ENFORCEMENT—SEC, CFTC fine 11 financial groups $1.8 billion over pervasive recordkeeping failures - 29 September 2022

Widespread use of off-channel communications tools at major financial institutions violated federal law and regulations, caused cybersecurity and privacy risks, and may have hobbled investigations.

In massive parallel crackdowns, the SEC and CFTC ordered civil penalties of over $1.1 billion and $710 million, respectively, against 11 financial institution groups in connection with the use of unapproved communications methods and failure to preserve communications records. Unapproved and unrecorded communications were used pervasively, including by senior employees, and occurred over multiple channels including personal text, WhatsApp, and Signal, among others. The firms admitted the facts in the orders.

CFTC Chairman Rostin Behnam indicated that recordkeeping violations are rigorously enforced.

“As demonstrated today, the Commission will vigorously pursue registrants who fail to comply with their core regulatory obligations and hold them accountable,” said Behnam.

The SEC noted that the recordkeeping failures likely deprived it of off-channel communications in various investigations.

“If there are allegations of wrongdoing or misconduct, we must be able to examine a firm’s books and records to determine what happened,” said Gurbir S. Grewal, Director of the SEC’s Division of Enforcement.

Significant recordkeeping failures. Broadly, SEC and CFTC books-and-records rules require messages in connection with registered securities, commodities, and swaps businesses to be sent through approved communications methods and monitored, subject to review, and when appropriate, archived.

The SEC and CFTC found that the respondents at 11 financial institutions, which included 28 separate entities, violated their own policies and federal law and regulations by failing to ensure that employees used approved communications methods. Investigations revealed that employees used unapproved methods to communicate on an extremely widespread basis, including by personal texts and chat apps like WhatsApp and Signal. As a result, many thousands of communications were not recorded or preserved.

The use of unapproved communications methods often extended into senior levels.

“The CFTC found significant unauthorized communication practices at the direction of senior executives, who knew they were violating bank policies but wanted to obfuscate communications surrounding trading,” said CFTC Commissioner Christy Goldsmith Romero.

For example, a sampling of the personal devices of thirty UBS employees, which included numerous senior-level employees, found that all but one employee had violated UBS’s communications policies and procedures by using personal text message and other unapproved methods to communicate with brokers, coworkers, and market participants. Moreover, the sampled communications revealed that hundreds more UBS employees—including numerous managing directors and senior supervisors—similarly conducted firm business using off-channel methods.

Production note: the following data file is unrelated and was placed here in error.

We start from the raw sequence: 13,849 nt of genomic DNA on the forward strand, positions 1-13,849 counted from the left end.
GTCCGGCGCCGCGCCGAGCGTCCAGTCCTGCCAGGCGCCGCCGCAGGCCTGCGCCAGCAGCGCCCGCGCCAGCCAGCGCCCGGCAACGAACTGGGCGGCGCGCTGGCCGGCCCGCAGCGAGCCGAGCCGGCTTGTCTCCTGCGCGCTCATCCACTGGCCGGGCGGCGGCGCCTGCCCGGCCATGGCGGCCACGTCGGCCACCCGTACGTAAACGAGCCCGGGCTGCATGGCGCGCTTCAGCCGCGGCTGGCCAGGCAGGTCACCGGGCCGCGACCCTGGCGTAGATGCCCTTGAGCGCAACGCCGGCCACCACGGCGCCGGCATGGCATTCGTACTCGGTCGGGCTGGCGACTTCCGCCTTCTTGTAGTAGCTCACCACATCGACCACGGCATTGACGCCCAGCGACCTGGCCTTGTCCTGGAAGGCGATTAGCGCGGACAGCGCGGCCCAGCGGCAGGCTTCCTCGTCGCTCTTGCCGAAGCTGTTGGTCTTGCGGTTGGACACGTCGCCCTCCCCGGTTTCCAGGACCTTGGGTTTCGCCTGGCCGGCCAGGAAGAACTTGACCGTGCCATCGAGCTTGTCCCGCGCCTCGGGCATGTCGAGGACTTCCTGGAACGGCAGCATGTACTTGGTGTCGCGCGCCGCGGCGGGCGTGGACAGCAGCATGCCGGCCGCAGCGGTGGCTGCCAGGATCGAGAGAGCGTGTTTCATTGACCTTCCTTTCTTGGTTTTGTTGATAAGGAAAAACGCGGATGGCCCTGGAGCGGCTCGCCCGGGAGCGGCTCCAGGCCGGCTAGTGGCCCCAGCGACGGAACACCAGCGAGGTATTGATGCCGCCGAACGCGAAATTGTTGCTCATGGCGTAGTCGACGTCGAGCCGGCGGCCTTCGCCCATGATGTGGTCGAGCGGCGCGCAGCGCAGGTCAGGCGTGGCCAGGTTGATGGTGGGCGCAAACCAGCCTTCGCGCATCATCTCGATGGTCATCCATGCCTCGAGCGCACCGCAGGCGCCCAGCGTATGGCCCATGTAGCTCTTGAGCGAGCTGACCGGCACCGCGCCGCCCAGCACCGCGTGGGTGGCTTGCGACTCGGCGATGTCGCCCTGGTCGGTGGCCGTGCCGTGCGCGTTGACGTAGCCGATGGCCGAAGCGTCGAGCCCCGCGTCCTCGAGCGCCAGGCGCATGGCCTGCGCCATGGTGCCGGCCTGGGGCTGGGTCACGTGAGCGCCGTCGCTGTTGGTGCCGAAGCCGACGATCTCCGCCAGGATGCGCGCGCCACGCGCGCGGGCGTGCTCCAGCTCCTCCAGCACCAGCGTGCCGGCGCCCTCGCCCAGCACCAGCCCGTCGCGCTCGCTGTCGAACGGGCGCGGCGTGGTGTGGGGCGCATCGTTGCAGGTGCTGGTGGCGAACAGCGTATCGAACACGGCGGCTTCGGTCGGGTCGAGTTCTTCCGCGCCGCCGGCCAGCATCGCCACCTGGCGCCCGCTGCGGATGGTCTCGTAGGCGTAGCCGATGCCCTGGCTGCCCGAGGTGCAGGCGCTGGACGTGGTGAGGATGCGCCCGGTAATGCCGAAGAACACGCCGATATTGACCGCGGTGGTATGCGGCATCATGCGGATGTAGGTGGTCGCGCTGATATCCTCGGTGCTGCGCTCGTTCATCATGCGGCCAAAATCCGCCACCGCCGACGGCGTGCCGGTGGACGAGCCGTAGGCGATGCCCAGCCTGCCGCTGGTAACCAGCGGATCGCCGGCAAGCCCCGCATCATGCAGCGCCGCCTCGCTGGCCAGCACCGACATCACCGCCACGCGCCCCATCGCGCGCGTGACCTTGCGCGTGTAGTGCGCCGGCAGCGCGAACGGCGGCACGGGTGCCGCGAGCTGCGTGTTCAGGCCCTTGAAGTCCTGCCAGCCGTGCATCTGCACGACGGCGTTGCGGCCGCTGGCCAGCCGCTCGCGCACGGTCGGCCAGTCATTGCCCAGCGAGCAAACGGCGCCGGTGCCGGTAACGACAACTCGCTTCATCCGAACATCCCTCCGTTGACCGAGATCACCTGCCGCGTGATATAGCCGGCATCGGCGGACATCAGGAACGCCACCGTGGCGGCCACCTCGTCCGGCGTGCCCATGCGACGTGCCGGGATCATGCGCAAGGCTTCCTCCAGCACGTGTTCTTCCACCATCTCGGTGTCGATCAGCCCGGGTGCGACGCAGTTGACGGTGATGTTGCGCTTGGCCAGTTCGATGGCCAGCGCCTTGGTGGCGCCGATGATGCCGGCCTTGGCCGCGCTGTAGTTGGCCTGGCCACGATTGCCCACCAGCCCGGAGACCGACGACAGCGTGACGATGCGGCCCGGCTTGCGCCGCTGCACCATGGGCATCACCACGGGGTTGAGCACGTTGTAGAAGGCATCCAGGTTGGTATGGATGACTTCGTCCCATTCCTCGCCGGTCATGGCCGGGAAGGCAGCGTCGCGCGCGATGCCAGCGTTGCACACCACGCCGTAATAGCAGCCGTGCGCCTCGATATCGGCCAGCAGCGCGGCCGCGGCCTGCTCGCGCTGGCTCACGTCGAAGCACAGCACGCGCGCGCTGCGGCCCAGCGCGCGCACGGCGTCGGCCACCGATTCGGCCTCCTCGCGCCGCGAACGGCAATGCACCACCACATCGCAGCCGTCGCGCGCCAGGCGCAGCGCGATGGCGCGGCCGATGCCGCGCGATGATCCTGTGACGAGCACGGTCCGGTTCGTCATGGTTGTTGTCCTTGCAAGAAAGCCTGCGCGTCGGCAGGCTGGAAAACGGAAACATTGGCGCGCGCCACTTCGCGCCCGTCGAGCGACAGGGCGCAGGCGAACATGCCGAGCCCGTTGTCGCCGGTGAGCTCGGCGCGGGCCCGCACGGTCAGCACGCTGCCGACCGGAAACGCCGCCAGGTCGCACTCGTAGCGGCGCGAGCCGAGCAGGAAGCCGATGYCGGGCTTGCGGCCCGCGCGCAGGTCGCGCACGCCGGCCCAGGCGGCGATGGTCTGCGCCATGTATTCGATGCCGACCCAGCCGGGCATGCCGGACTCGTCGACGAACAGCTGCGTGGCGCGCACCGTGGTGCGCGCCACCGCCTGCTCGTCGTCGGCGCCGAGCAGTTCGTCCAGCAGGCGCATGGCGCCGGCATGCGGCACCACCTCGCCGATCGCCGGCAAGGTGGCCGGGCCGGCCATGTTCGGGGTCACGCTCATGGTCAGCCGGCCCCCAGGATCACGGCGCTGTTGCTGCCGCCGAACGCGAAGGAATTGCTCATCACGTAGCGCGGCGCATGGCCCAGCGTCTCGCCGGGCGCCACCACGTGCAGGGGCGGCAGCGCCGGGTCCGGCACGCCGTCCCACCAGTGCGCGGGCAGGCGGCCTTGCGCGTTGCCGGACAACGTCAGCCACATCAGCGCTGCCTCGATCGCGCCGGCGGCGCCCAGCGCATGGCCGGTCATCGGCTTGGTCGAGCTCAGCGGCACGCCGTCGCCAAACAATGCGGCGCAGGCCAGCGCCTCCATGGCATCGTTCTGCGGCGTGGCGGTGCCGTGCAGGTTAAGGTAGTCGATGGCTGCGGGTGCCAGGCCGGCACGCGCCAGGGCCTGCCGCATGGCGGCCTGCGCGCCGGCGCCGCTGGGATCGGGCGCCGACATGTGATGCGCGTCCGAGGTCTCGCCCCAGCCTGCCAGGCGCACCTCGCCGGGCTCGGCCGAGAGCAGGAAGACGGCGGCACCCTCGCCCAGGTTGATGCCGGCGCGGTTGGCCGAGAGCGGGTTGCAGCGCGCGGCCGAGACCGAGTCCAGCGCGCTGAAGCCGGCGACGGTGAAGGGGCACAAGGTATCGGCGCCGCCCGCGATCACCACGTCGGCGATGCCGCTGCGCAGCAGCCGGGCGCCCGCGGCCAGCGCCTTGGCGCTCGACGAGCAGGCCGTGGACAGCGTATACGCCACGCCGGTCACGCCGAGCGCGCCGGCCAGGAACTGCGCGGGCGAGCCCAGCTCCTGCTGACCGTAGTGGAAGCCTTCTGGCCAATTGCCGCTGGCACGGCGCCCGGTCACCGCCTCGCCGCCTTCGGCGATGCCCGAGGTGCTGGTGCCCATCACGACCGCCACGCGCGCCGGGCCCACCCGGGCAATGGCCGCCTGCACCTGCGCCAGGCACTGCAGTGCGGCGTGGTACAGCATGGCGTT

Romero added that in some instances, employees were instructed to delete messages, both as a routine matter and in response to investigations. For example, the head of a trading desk at Bank of America routinely directed traders to delete messages on personal devices and to use Signal, including during the CFTC’s investigation. Similarly, a trader at Nomura deleted messages including WhatsApp after the CFTC sent a request to preserve documents, including incriminating statements about trading.

Cybersecurity concerns. CFTC Commissioner Kristin Johnson pointed out that use of unauthorized communications methods could cause cybersecurity and privacy risks.

“Toggling between authorized and unauthorized communication tools and engaging in offline communications of confidential client information or protected market data creates cybersecurity and privacy threats for customers, as well as banks and bank-affiliated entities and their employees, said Johnson.

Violations and sanctions. The respondents are:

  • Barclays—SEC $125 million, CFTC $75 million
  • Bank of America and Merrill Lynch, Pierce, Fenner & Smith Inc.—SEC $125 million, CFTC $100 million
  • Citi—SEC $125 million, CFTC $75 million
  • Credit Suisse—SEC $125 million, CFTC $75 million
  • Deutsche Bank—SEC $125 million, CFTC $75 million
  • Goldman Sachs—SEC $125 million, CFTC $75 million
  • Morgan Stanley—SEC $125 million, CFTC $75 million
  • UBS—SEC $125 million, CFTC $75 million
  • Jefferies—SEC $50 million, CFTC $30 million
  • Nomura—SEC $50 million, CFTC $50 million
  • Cantor Fitzgerald—SEC $10 million, CFTC $6 million

Warning to correct issues. The regulators urged registrants to fix recordkeeping issues.

“These actions deliver a straightforward message to registrants: You are expected to abide by the Commission’s recordkeeping rules,” said Sanjay Wadhwa, deputy director of Enforcement. “The time is now to bolster your record retention processes and to fix issues that could result in similar future misconduct by firm personnel.”

CFTC Acting Director of Enforcement Gretchen Lowe noted that the scope also extends to certain non-registrants.

“Registrants and other market participants subject to the federal commodities laws and regulations are encouraged to examine their own internal controls and supervision to ensure they are in compliance,” said Lowe.

Perhaps signaling the possibility of future enforcement actions, l added that registrants should not only fix any issues but should also self-report deficiencies. “[B]roker dealers and asset managers who are subject to similar requirements under the federal securities laws would be well-served to self-report and self-remediate any deficiencies.”

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